“We’re quite elevated, and we cop a lot of coastal influences. We get a lot of rain in February and March, so we need to get grapes that ripen early.”

“Different grapes ripen at different rates and at different times. With Cabernet, it ripens very late, so we really have to find a variety that ripens at the right time, otherwise you run into trouble here. You’re better going for an earlier ripening variety. They tend to be early ripening whites, sparkling wines. It tends to be those types of wines, and by comparison Cabernet, Merlot and Shiraz, they struggle a bit.”

Centennial’s White Grape Vineyard. Image supplied by Centennial Vineyards.

When it became clear that the Highlands had great potential for white wine growth, the region took off in the early 2000s, bolstered by demand as Australians began to develop a taste in white wines. Varieties of Pinot (especially Pinot Gris), Riesling and Sparkling Wines proved an ideal match for the Highland climate.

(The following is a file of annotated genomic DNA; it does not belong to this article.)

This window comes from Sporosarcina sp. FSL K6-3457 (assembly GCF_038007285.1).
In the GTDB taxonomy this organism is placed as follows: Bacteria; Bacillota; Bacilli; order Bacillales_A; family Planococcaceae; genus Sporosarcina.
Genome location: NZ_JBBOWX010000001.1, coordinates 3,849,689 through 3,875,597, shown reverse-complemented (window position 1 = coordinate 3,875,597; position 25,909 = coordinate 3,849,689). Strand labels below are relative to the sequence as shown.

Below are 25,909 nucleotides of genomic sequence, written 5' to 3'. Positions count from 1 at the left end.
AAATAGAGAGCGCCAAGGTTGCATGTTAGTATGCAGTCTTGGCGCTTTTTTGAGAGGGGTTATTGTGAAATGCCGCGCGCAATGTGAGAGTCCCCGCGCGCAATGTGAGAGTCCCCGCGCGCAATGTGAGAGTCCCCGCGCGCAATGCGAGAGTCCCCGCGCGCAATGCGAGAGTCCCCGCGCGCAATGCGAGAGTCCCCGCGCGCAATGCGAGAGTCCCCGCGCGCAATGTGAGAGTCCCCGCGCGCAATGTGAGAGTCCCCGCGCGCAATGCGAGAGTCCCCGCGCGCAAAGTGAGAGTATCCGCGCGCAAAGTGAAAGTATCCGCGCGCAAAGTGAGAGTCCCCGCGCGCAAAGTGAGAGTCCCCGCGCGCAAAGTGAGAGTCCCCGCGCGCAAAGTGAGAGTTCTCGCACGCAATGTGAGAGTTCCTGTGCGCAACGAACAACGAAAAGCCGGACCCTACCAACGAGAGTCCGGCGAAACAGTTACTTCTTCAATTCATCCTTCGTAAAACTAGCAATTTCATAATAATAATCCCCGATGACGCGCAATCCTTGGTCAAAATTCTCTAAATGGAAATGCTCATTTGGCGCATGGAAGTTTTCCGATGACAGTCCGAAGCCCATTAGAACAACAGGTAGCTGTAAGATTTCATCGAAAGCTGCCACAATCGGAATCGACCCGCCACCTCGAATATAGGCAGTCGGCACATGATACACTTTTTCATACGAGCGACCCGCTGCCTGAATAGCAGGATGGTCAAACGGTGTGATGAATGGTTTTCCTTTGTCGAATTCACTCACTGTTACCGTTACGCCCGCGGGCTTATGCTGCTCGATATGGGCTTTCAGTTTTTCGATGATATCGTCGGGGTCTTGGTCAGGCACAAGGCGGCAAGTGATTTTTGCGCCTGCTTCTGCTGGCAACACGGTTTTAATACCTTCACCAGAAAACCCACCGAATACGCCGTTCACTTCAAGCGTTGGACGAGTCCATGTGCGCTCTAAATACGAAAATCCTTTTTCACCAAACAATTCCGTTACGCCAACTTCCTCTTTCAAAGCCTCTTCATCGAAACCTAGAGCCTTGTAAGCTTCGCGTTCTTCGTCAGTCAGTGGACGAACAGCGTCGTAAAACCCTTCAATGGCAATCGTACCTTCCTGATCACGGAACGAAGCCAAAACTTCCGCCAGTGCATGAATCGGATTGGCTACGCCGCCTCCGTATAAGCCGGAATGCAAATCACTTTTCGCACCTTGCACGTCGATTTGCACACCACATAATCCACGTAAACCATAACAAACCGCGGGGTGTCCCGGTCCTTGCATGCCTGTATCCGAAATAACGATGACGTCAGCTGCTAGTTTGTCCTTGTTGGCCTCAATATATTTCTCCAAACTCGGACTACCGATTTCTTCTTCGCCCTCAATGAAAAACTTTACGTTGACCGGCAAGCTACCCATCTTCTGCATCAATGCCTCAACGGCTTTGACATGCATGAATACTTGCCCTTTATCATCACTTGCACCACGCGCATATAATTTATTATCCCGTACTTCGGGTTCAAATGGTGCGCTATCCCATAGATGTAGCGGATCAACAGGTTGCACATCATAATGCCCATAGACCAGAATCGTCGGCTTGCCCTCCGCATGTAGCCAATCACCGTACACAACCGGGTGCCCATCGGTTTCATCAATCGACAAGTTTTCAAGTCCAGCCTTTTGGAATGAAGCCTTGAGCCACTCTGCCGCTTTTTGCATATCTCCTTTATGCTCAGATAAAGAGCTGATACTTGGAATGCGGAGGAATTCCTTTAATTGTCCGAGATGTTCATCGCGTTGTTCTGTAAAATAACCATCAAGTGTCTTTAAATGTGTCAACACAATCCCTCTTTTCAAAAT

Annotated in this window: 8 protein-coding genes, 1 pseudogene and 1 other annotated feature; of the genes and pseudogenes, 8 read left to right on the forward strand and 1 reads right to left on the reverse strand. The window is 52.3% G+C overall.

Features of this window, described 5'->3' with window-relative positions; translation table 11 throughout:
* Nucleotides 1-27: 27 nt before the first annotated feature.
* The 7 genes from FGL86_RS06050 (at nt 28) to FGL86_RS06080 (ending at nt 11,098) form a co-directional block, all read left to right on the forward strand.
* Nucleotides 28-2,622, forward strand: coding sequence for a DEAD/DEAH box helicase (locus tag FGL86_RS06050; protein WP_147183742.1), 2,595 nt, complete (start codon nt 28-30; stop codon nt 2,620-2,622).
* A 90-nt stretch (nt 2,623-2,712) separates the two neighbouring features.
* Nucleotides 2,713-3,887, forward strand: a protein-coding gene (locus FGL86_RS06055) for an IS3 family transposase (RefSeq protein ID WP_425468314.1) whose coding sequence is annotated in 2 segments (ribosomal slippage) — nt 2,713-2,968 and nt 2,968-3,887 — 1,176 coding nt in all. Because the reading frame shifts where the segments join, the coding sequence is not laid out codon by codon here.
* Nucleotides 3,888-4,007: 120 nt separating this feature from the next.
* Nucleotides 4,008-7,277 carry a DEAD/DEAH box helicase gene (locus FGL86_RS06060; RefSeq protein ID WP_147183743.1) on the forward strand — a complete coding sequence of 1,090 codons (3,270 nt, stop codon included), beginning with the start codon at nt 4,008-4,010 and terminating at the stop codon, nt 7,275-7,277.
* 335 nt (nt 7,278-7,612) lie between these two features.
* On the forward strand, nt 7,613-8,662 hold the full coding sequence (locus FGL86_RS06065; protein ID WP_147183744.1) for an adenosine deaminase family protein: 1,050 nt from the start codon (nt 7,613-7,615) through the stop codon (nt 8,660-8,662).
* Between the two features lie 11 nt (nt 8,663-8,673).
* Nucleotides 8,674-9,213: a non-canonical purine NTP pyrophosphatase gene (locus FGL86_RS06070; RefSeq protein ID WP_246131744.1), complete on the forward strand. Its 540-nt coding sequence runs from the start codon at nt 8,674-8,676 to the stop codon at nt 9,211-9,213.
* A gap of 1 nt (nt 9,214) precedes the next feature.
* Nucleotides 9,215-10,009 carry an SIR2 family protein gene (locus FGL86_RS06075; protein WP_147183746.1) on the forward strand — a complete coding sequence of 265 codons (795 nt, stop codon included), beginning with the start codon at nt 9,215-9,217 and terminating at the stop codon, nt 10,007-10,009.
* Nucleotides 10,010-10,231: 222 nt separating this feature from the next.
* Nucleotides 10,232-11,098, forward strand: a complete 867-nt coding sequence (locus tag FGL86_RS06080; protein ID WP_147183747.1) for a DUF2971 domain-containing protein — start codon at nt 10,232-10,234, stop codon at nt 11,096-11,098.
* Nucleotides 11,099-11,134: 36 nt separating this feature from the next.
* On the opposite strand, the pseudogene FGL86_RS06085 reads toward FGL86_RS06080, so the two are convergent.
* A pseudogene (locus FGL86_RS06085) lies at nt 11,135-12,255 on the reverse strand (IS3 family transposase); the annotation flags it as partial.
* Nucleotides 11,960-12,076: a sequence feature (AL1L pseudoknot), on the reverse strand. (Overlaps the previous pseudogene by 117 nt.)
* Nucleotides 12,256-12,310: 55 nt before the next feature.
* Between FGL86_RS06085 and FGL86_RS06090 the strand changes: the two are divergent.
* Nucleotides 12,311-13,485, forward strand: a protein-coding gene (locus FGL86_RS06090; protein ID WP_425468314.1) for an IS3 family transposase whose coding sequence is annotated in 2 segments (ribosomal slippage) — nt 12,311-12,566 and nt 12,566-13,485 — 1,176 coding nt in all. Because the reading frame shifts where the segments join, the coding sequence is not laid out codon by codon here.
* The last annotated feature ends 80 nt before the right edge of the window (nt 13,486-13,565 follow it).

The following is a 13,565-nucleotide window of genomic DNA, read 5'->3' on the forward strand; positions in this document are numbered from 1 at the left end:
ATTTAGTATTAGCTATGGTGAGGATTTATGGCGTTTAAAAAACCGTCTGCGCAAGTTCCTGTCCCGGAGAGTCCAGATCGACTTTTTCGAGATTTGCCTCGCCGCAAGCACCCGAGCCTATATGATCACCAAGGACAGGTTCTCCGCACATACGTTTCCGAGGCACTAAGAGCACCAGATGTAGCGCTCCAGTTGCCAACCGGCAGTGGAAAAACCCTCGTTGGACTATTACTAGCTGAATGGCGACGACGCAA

“You look for a region that’s different to another region. You go to France and all their different regions; they have specific climates and soils, that make them ideal for specific styles of wine. In Australia, the same thing happened.”

“The Southern Highlands has done very well in wine shows around Australia, especially in the last fifteen years”

Now, Highland wineries like Centennial Vineyards and and Tertini Wines have spearheaded the Highland’s wine industry. At a national level, Southern Highland wines have become increasingly successful both commercially and competitively. For Cosgriff, the key to successful wine (and indeed the growth of the Highland industry itself) is time. Time not just spent in producing great wine, but the fact over the last fifteen years, Australians have become more willing to try more varieties of wine.